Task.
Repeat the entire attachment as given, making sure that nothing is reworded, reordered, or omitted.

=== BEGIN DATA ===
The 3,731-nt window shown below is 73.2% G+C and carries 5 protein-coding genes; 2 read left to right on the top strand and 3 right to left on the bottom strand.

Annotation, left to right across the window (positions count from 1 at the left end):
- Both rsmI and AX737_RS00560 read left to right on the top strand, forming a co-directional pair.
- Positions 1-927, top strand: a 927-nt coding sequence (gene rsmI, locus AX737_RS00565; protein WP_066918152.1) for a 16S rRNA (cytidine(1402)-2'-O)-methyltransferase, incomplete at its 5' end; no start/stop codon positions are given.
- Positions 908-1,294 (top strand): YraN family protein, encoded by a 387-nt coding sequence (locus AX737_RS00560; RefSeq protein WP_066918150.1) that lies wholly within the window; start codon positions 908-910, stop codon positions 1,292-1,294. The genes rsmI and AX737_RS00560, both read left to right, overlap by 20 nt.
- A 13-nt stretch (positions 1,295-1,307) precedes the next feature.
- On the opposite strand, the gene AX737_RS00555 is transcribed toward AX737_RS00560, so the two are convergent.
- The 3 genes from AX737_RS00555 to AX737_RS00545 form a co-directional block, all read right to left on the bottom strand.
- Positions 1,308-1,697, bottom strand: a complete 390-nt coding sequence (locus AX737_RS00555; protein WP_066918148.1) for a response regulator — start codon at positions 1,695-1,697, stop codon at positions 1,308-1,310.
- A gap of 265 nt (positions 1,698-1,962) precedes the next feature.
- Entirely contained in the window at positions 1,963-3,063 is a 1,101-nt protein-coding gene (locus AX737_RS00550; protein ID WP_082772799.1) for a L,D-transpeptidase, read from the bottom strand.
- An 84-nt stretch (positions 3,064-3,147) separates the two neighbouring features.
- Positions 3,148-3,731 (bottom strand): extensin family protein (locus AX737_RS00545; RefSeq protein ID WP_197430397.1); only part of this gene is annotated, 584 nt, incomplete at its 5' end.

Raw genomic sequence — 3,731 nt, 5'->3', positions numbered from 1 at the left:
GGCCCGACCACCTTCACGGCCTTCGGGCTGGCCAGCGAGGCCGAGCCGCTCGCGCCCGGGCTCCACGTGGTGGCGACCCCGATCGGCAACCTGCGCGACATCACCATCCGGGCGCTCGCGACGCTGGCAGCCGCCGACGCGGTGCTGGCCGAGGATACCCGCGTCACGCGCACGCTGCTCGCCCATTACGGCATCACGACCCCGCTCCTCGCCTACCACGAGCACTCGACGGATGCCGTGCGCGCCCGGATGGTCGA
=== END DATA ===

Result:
The 3,731-nt window shown below is 73.2% G+C and carries 5 protein-coding genes; 2 read left to right on the top strand and 3 right to left on the bottom strand.

Annotation, left to right across the window (positions count from 1 at the left end):
- Both rsmI and AX737_RS00560 read left to right on the top strand, forming a co-directional pair.
- Positions 1-927, top strand: a 927-nt coding sequence (gene rsmI, locus AX737_RS00565; protein WP_066918152.1) for a 16S rRNA (cytidine(1402)-2'-O)-methyltransferase, incomplete at its 5' end; no start/stop codon positions are given.
- Positions 908-1,294 (top strand): YraN family protein, encoded by a 387-nt coding sequence (locus AX737_RS00560; RefSeq protein WP_066918150.1) that lies wholly within the window; start codon positions 908-910, stop codon positions 1,292-1,294. The genes rsmI and AX737_RS00560, both read left to right, overlap by 20 nt.
- A 13-nt stretch (positions 1,295-1,307) precedes the next feature.
- On the opposite strand, the gene AX737_RS00555 is transcribed toward AX737_RS00560, so the two are convergent.
- The 3 genes from AX737_RS00555 to AX737_RS00545 form a co-directional block, all read right to left on the bottom strand.
- Positions 1,308-1,697, bottom strand: a complete 390-nt coding sequence (locus AX737_RS00555; protein WP_066918148.1) for a response regulator — start codon at positions 1,695-1,697, stop codon at positions 1,308-1,310.
- A gap of 265 nt (positions 1,698-1,962) precedes the next feature.
- Entirely contained in the window at positions 1,963-3,063 is a 1,101-nt protein-coding gene (locus AX737_RS00550; protein ID WP_082772799.1) for a L,D-transpeptidase, read from the bottom strand.
- An 84-nt stretch (positions 3,064-3,147) separates the two neighbouring features.
- Positions 3,148-3,731 (bottom strand): extensin family protein (locus AX737_RS00545; RefSeq protein ID WP_197430397.1); only part of this gene is annotated, 584 nt, incomplete at its 5' end.

Raw genomic sequence — 3,731 nt, 5'->3', positions numbered from 1 at the left:
GGCCCGACCACCTTCACGGCCTTCGGGCTGGCCAGCGAGGCCGAGCCGCTCGCGCCCGGGCTCCACGTGGTGGCGACCCCGATCGGCAACCTGCGCGACATCACCATCCGGGCGCTCGCGACGCTGGCAGCCGCCGACGCGGTGCTGGCCGAGGATACCCGCGTCACGCGCACGCTGCTCGCCCATTACGGCATCACGACCCCGCTCCTCGCCTACCACGAGCACTCGACGGATGCCGTGCGCGCCCGGATGGTCGA